Holiday Giving

Holiday Giving

As We Make Our Holiday Wish Lists

September, 2021

Summer is coming to an end, and before long we will watch the colors begin to change in the trees overhead.

It won’t be long before we will see the first snowflakes fall.

With that ever-present change of seasons, one thing will have remained the same: families in our community will still have unmet needs. During the holidays, when lights seem to shine brighter everywhere but in the homes of these families, those needs can have more urgency than even during the everyday.

Our Holiday Giving Program is unique in that exists to help families and children during the holiday season. Family & Children Services matches community donors with the needs of our clients. Community donors provide in-kind donations, such as gifts, household supplies and/or personal care items, to families, children, and individuals in great need throughout the season.

If you would like to expand the impact of the Holiday Giving Program without being matched with a client family, the In-House Holiday Store is another way that you can give to others.

The In-House Holiday Store allows our staff to respond and provide individuals with donated items so that they have something to give to their children during the holiday. The In-House Store is entirely stocked by community donations from individuals, schools, churches, local businesses, and corporations.

When that first snowflake twirls from the clouds overhead, it is our hope—and the hope of our clients—that it will bring along with it a little extra holiday joy into the hearts of families and children in every corner of our community.

Please consider becoming a Holiday Giving donor by completing the form here. You may return it to Tesi Klipsch at Tesi.Klipsch@fcsource.org or call 269.270.4763 with inquiries.

Somewhere, someone will smile this holiday season because of you.

Family & Children Services

A History of Family & Children Services

September, 2021

Chapter 07: The War Years, 1937‑1945

Chapter 7: The War Years was researched and written by guest author Fiona Holmes, a Kalamazoo College senior history major.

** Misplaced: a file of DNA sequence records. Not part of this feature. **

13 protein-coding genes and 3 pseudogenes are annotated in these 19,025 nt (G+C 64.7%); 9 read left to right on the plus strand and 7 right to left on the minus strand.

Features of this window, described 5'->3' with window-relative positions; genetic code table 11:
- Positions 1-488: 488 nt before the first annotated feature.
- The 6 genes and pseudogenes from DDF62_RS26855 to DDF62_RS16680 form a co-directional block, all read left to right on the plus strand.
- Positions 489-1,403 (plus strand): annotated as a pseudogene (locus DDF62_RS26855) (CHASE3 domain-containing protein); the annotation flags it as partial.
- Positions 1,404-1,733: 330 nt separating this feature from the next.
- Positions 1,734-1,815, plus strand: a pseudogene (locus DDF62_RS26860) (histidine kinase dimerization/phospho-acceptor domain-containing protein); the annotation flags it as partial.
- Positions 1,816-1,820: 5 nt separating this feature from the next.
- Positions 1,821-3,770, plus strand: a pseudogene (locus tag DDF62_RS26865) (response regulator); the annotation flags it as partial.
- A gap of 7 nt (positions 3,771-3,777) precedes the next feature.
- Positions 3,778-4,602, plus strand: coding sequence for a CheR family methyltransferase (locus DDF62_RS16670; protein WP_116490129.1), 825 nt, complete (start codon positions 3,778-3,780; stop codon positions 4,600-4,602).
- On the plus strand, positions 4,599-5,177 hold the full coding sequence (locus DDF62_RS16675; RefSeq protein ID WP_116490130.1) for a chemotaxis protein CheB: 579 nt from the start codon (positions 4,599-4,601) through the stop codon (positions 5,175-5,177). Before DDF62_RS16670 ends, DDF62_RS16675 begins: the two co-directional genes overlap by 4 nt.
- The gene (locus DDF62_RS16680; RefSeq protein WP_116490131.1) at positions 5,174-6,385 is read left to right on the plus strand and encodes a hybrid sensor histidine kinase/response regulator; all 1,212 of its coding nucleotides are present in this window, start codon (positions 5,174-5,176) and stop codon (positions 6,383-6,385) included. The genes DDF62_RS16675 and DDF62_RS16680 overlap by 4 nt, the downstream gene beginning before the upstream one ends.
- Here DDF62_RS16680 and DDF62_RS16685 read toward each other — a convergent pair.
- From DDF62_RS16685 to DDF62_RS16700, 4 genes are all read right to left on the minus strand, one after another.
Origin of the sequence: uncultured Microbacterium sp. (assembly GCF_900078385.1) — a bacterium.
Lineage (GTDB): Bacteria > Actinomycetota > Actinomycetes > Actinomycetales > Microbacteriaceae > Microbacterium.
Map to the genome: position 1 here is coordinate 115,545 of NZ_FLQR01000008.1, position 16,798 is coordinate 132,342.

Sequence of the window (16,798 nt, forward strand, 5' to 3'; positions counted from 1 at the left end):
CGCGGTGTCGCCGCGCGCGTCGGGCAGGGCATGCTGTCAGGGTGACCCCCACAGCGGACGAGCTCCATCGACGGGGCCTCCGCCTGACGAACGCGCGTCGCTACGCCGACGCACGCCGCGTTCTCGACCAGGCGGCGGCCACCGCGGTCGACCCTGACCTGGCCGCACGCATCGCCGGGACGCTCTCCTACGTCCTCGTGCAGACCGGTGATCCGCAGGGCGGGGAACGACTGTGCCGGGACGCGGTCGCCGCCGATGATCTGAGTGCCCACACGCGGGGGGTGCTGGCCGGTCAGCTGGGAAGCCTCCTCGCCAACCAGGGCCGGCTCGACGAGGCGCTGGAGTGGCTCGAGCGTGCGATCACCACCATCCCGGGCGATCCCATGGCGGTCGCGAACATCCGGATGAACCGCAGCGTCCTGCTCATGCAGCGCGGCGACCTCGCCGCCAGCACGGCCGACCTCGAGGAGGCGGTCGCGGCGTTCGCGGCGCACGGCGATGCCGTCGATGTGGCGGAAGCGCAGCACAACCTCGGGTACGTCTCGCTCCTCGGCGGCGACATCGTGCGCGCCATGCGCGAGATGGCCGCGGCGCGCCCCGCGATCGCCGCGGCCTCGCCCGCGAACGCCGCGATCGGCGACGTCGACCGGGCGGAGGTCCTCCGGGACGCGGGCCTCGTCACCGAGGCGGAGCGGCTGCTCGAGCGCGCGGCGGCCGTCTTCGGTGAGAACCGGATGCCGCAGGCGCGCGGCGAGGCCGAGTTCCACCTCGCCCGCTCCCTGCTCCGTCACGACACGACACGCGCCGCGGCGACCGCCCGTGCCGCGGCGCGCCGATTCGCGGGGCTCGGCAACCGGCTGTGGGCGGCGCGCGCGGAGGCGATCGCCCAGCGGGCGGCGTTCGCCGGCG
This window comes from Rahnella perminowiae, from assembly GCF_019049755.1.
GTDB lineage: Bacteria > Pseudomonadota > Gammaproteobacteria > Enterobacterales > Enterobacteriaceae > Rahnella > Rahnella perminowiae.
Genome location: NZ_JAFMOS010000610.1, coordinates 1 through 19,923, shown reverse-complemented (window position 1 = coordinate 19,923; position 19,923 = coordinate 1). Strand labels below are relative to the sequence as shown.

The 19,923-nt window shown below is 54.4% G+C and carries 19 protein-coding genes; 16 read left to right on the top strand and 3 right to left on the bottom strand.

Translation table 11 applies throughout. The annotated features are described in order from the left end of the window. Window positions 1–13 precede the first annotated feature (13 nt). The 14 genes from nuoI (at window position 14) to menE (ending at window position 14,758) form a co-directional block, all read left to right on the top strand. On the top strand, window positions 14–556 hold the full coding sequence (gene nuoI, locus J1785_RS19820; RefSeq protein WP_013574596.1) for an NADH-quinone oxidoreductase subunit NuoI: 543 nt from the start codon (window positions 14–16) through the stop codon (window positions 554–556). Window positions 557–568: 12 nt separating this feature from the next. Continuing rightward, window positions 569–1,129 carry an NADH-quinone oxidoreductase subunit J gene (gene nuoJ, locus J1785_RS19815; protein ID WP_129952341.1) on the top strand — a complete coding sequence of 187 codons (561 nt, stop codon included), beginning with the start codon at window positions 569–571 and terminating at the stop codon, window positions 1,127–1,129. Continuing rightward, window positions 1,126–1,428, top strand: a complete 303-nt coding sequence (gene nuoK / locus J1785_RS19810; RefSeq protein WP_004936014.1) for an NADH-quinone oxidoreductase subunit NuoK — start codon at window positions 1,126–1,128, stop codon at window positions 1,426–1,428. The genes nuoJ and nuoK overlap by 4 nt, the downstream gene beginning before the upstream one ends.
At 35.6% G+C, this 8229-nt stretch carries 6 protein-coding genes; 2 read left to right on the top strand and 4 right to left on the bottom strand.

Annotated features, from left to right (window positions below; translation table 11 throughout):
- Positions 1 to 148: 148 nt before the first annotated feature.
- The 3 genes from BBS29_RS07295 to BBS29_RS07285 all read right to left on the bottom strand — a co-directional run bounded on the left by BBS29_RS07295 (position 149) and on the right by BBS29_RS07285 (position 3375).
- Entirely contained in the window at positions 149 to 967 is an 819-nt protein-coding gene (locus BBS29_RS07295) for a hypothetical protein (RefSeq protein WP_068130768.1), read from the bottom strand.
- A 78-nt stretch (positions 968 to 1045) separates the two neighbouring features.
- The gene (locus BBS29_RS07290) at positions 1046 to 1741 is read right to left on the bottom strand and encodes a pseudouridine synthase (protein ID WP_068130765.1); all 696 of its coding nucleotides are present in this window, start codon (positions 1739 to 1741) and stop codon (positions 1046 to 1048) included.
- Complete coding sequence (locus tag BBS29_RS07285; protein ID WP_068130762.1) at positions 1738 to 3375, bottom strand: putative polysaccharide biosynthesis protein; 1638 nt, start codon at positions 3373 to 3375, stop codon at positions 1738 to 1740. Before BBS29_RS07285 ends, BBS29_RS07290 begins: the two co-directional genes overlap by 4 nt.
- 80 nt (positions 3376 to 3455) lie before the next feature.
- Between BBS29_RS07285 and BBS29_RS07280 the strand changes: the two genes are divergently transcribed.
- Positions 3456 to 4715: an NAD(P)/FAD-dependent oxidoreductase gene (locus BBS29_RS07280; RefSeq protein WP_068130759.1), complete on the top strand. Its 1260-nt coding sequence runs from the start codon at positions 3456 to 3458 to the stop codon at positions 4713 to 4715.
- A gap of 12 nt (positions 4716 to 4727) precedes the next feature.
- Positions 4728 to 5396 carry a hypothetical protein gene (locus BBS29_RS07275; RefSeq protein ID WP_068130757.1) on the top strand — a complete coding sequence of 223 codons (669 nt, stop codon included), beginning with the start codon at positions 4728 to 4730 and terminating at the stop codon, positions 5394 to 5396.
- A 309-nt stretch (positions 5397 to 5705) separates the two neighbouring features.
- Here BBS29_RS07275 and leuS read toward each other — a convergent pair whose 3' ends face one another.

The Depression’s Aftermath

Despite years of federal relief received by the city, the effects of the Great Depression were still felt in Kalamazoo a decade following the stock market crash of 1928; accounts of inflation, homelessness, and widespread deprivation filled the Kalamazoo Gazette. Frequently, Kalamazoo Civic Improvement League workers took to its pages, seeking furniture and food for needy families, while the heads of other charity organizations in town also frequented the paper. The League, like so many other Community Chest member organizations, increasingly depended upon the generosity of Kalamazoo citizens rather than provisions from the federal government to meet the needs of Kalamazooans.

In January of 1937, the Gazette featured an interview with Caroline Gilfillan, the Civic League’s longtime secretary, who emphasized that the effects of the Depression were anything but over, noting that the previous year had been one of “rough sailing.” Acknowledging that Works Progress Administration (WPA)-funded programs were established “during a period of unprecedented and prolonged cold and stormy weather” when it was imperative “to fill in gaps” while individuals sought stable work and housing, Gilfillan insisted that need remained high despite improvements in the economy and years of assistance from the federal government.

With over 461 new families added to the League’s caseload in 1936 alone, and the welfare quota collected by the Community Chest remaining above $131,000, Gilfillan had good reason to remind the community of the organization’s work: many Kalamazooans believed the worst effects of the Depression were over. This would not be the last time that League workers sought to diffuse the notion that the passing of time had diminished the effects of the Depression. In September of 1940, the Civic League sought more donations to the Community Chest, reminding the readers of the Gazette that, “Increasing employment does not necessarily mean that the demands of the Civic Improvement League and the Civic League Home will be any less insistent in the coming year.” It was only because of the generous contributions from local citizens that “hundreds of families in the community” were spared “from actual suffering and despair.”

Read more or listen to an audio recorded version here >